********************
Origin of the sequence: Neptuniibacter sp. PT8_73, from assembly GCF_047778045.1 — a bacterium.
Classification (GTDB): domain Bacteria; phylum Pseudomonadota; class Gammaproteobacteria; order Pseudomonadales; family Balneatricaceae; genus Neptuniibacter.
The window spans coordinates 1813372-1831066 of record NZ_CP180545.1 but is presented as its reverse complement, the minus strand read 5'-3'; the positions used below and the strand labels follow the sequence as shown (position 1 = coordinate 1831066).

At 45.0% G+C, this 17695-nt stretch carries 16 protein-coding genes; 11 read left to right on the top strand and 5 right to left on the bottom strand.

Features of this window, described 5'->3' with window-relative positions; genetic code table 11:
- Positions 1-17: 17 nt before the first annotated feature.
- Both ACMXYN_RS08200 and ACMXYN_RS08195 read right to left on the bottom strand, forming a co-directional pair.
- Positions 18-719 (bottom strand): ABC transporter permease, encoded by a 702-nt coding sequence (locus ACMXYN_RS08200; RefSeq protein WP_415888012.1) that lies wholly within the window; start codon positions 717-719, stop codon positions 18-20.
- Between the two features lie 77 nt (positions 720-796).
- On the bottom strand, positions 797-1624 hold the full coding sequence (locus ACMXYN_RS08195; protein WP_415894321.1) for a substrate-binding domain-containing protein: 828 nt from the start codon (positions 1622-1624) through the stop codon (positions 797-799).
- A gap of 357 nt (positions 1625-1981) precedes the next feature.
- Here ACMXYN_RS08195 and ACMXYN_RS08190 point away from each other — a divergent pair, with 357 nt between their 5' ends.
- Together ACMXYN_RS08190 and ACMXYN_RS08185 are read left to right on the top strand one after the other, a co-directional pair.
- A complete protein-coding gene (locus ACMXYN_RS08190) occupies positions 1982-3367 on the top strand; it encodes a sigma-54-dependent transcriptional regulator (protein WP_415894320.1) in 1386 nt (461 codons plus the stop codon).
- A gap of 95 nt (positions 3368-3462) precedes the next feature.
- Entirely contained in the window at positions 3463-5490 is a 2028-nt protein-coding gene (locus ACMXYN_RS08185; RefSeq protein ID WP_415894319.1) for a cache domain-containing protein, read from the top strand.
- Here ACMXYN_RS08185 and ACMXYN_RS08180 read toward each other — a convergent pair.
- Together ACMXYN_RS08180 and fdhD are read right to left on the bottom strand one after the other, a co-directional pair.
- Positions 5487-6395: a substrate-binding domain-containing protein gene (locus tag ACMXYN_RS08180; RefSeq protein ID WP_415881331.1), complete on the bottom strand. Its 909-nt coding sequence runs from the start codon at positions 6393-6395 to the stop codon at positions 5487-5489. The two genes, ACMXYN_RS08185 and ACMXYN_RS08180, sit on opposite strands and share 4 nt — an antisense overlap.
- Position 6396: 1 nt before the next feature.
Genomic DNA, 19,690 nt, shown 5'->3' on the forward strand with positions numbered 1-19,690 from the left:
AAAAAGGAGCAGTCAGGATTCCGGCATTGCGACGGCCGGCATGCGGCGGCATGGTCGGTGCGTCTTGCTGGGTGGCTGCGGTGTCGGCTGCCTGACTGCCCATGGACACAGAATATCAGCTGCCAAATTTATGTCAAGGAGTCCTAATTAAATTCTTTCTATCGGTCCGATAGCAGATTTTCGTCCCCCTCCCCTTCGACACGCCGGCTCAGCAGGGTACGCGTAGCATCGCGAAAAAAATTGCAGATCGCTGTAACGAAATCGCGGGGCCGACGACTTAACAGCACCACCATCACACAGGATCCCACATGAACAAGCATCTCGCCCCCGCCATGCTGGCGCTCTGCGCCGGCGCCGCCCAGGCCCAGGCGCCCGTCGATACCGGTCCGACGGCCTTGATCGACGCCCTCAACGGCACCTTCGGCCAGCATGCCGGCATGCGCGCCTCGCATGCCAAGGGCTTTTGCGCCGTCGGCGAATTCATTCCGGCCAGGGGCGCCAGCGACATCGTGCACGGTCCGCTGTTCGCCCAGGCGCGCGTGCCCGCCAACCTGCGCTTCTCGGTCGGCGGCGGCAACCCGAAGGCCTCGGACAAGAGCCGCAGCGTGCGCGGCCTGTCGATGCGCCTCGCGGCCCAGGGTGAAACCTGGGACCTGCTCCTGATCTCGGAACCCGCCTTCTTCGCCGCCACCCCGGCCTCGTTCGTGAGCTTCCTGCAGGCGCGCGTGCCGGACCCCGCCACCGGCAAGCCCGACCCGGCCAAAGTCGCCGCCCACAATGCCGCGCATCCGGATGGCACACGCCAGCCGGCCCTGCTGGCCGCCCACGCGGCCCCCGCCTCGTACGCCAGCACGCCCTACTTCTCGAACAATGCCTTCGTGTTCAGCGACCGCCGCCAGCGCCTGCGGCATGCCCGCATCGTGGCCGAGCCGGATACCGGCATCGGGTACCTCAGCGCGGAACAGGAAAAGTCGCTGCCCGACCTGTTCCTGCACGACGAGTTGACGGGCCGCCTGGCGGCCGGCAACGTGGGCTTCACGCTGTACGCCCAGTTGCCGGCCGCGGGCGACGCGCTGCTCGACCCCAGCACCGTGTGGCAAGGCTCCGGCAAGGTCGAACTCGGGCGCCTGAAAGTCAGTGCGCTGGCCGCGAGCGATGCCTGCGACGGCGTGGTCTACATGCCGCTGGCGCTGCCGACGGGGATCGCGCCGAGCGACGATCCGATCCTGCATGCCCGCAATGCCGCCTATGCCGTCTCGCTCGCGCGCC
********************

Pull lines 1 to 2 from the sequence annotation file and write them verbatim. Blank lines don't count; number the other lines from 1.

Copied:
Origin of the sequence: Neptuniibacter sp. PT8_73, from assembly GCF_047778045.1 — a bacterium.
Classification (GTDB): domain Bacteria; phylum Pseudomonadota; class Gammaproteobacteria; order Pseudomonadales; family Balneatricaceae; genus Neptuniibacter.